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When the Money Runs Out: Evaluating the longer-term impacts of a two-year cash transfers program


Berk Ozler
Senior Economist, Development Research Group, World Bank


Sebastian Galiani
University of Maryland – College Park


Justin Sandefur
Research Fellow, Center for Global Development

Can short–term unconditional cash transfers (UCT) create longer-term impacts? In a new paper, Berk Özler and co-authors study a group of young women in Malawi, who participated in a two-year cash transfer experiment as adolescents, in order to understand the long-term impacts of these short-term cash transfers. More than two years after the end of transfers, they find that the substantial short-term benefits of the program have largely evaporated. Unconditional cash transfers (UCT) caused short-term reductions in marriage, fertility, and HIV infection, but the cessation of cash transfers is immediately followed by a wave of marriages and pregnancies, accompanied with a catch-up to the control group in HIV prevalence. For those who had already dropped out of school at the outset of the experiment, two years of conditional cash transfers produced a meaningful long-term increase in educational attainment, delays in marriage, declines in fertility, and a more educated pool of husbands; however they see no increase in employment rates, earnings, real-life capabilities, or empowerment, suggesting that schooling itself has not improved the medium-term welfare of young women in this context.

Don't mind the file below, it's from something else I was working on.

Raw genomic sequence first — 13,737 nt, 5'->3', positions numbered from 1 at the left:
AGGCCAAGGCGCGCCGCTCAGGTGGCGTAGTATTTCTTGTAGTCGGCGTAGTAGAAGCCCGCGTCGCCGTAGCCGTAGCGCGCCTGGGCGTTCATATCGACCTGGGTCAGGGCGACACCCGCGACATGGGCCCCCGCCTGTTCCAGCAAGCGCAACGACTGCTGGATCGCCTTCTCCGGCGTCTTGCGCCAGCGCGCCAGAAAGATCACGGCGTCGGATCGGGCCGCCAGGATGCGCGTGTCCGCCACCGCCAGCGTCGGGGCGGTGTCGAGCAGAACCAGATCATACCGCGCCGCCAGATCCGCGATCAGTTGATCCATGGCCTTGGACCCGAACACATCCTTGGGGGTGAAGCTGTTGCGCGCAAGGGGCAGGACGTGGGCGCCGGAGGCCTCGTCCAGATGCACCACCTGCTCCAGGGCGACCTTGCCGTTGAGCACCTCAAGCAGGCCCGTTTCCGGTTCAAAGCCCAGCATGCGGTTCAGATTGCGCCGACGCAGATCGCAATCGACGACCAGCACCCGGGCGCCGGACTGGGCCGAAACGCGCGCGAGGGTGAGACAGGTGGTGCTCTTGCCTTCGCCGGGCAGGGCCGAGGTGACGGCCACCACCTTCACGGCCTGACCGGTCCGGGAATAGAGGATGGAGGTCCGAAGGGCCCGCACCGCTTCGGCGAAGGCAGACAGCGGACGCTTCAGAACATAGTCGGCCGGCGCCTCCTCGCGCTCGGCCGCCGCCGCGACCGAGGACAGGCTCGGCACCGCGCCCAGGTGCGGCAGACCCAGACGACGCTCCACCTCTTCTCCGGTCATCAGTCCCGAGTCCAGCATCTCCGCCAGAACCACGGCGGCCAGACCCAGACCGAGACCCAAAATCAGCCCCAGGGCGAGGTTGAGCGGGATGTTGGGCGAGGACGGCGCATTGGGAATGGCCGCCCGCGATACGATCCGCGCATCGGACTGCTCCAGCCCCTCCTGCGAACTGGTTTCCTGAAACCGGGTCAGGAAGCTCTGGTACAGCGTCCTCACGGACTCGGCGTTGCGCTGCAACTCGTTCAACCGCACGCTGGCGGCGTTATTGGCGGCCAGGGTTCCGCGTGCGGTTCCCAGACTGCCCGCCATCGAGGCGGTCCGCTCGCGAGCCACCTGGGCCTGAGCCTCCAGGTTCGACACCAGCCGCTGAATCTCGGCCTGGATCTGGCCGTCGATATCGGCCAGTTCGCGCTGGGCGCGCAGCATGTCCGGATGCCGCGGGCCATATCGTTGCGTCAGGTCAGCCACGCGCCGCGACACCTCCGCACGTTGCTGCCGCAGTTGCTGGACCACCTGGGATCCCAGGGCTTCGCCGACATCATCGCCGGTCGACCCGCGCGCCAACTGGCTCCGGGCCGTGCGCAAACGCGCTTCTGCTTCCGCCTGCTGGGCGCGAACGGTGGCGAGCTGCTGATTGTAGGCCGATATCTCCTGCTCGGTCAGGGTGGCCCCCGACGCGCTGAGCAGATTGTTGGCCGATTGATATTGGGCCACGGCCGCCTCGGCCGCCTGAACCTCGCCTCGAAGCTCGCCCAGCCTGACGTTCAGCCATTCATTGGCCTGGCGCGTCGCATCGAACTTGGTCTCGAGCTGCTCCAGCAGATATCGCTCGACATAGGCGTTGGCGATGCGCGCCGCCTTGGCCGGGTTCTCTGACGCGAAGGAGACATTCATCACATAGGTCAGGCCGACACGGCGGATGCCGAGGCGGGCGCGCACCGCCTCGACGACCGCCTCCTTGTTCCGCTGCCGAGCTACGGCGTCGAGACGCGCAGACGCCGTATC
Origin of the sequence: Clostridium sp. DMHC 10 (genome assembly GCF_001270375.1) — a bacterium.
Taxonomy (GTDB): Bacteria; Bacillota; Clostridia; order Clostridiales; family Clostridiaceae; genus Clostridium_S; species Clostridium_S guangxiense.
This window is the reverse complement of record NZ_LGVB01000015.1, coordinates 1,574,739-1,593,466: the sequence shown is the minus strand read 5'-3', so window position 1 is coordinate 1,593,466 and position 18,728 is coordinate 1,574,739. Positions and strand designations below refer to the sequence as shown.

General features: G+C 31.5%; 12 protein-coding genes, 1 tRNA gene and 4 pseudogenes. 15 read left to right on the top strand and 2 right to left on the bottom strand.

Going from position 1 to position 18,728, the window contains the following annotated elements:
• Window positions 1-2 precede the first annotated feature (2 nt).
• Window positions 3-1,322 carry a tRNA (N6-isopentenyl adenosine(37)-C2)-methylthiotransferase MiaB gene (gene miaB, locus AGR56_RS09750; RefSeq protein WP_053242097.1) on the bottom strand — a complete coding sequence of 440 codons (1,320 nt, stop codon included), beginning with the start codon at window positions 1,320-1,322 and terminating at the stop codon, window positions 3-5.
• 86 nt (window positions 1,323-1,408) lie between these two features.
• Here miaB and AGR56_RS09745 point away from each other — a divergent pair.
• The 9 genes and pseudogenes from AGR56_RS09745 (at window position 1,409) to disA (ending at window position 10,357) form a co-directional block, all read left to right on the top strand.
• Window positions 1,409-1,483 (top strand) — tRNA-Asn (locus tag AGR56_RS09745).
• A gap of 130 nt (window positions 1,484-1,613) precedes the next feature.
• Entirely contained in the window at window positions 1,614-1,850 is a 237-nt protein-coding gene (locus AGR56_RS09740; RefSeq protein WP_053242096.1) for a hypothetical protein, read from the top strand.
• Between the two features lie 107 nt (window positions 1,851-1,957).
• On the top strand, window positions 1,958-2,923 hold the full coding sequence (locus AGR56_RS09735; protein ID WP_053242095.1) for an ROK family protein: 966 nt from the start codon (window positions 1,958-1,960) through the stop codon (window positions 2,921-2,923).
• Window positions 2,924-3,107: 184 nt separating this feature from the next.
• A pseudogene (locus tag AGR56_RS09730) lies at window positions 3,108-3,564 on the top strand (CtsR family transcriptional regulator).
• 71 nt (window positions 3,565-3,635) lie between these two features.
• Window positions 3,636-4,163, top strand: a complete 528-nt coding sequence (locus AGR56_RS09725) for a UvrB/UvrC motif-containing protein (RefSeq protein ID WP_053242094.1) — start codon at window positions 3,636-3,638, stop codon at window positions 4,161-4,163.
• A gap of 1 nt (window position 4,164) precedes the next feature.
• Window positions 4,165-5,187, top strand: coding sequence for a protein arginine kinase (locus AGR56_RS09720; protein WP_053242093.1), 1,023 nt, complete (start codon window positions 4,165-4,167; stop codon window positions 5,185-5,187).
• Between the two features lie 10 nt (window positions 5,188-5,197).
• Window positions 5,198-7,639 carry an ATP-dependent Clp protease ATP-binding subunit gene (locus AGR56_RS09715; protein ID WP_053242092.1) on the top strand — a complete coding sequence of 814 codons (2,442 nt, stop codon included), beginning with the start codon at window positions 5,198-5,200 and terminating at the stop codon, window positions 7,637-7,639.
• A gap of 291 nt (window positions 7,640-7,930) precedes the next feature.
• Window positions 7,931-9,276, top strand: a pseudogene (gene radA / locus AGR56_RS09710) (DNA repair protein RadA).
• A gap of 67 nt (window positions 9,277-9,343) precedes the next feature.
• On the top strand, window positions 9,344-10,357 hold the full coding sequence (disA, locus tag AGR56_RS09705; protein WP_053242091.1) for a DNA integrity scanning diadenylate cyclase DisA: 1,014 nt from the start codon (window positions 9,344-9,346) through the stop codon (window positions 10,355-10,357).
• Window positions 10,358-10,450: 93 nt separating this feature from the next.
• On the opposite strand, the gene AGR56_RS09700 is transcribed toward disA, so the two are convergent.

*The CIRF series is an academic research seminar that brings some of the world's leading development scholars to discuss their new research and ideas. The presentations are at times technical, but retain a focus on a mixed audience of researchers and policymakers. There’s more about the series here.

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